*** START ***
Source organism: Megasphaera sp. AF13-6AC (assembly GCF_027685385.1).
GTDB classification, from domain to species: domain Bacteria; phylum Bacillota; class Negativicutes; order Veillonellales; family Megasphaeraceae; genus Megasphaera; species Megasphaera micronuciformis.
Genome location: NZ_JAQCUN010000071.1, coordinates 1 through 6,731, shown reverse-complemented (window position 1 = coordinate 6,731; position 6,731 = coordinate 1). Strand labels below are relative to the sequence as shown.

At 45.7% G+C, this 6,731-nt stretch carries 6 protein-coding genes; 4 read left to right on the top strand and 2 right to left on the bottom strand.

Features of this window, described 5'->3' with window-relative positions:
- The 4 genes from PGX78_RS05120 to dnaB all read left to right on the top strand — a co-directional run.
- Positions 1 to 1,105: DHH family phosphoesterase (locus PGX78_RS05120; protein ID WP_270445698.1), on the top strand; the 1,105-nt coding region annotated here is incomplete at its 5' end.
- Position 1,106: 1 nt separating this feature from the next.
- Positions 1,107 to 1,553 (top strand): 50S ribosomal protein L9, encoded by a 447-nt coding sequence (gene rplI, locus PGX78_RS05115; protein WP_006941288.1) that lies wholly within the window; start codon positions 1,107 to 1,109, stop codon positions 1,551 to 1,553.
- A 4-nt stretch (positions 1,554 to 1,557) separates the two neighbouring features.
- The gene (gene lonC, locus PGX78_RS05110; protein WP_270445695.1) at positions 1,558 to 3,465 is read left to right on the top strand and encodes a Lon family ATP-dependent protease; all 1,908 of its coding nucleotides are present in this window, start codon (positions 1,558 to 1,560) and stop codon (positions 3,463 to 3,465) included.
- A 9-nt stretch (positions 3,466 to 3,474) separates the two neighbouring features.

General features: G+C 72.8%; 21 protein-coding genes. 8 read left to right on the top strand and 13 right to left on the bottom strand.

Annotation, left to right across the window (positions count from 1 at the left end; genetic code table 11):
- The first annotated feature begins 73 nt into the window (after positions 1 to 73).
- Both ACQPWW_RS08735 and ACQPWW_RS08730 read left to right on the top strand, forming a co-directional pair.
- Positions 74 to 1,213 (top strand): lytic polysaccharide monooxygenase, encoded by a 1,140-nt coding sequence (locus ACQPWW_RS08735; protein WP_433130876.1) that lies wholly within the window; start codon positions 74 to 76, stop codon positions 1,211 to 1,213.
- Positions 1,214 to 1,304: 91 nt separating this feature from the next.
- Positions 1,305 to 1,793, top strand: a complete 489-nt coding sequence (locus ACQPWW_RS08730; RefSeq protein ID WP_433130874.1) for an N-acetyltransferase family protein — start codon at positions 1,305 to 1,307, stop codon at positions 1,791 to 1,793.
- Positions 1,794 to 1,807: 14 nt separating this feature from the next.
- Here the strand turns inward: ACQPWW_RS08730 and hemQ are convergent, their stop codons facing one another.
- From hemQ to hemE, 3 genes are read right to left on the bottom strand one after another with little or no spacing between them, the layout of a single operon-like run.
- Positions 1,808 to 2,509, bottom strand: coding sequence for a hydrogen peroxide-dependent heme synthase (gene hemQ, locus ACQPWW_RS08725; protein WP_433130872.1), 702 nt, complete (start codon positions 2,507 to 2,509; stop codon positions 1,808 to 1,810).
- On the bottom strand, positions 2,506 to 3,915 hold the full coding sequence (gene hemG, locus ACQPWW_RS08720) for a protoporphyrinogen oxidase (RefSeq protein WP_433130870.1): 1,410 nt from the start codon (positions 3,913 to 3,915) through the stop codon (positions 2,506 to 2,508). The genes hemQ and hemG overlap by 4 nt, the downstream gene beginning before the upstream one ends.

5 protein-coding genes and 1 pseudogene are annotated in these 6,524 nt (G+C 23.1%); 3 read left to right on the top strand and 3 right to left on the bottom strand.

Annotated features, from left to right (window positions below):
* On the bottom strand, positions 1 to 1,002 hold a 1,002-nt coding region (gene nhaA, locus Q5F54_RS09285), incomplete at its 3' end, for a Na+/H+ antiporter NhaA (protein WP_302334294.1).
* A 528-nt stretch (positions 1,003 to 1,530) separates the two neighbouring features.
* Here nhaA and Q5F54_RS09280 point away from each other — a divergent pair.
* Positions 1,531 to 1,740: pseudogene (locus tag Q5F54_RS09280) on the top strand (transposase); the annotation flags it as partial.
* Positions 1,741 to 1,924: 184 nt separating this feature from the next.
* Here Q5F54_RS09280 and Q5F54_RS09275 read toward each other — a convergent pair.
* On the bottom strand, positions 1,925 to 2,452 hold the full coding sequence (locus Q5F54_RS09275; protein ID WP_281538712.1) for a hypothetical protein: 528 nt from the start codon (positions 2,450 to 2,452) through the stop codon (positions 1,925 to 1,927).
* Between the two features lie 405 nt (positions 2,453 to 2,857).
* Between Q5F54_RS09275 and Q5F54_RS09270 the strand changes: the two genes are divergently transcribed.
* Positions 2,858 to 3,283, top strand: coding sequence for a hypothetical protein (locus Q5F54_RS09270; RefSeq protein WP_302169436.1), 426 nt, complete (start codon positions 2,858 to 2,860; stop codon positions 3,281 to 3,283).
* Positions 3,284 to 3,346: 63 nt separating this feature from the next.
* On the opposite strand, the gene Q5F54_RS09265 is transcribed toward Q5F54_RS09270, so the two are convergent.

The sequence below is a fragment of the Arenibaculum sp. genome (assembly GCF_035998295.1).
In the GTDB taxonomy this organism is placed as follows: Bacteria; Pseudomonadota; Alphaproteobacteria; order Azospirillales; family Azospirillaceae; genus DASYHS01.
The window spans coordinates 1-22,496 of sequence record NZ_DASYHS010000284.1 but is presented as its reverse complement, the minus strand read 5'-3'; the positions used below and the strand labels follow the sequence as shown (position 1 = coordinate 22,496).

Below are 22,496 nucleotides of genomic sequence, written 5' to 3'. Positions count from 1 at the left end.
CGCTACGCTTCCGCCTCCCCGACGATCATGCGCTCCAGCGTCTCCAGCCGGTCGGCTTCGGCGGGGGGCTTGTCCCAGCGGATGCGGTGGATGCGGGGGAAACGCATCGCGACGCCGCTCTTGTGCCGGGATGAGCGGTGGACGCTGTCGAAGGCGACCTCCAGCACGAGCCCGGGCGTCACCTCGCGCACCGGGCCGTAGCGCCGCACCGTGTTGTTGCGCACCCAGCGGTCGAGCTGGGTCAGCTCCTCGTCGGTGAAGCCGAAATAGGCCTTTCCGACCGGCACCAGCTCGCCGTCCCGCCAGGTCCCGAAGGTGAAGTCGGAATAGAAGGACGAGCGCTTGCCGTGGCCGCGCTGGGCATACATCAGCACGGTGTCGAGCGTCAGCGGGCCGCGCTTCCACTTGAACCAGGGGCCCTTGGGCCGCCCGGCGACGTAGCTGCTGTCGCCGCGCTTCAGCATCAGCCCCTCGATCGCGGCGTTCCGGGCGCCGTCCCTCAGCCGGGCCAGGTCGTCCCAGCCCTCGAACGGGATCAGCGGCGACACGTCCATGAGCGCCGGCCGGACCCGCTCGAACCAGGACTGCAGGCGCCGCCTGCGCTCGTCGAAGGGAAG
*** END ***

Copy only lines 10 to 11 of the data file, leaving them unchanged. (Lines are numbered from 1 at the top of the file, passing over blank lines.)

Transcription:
- A 4-nt stretch (positions 1,554 to 1,557) separates the two neighbouring features.
- The gene (gene lonC, locus PGX78_RS05110; protein WP_270445695.1) at positions 1,558 to 3,465 is read left to right on the top strand and encodes a Lon family ATP-dependent protease; all 1,908 of its coding nucleotides are present in this window, start codon (positions 1,558 to 1,560) and stop codon (positions 3,463 to 3,465) included.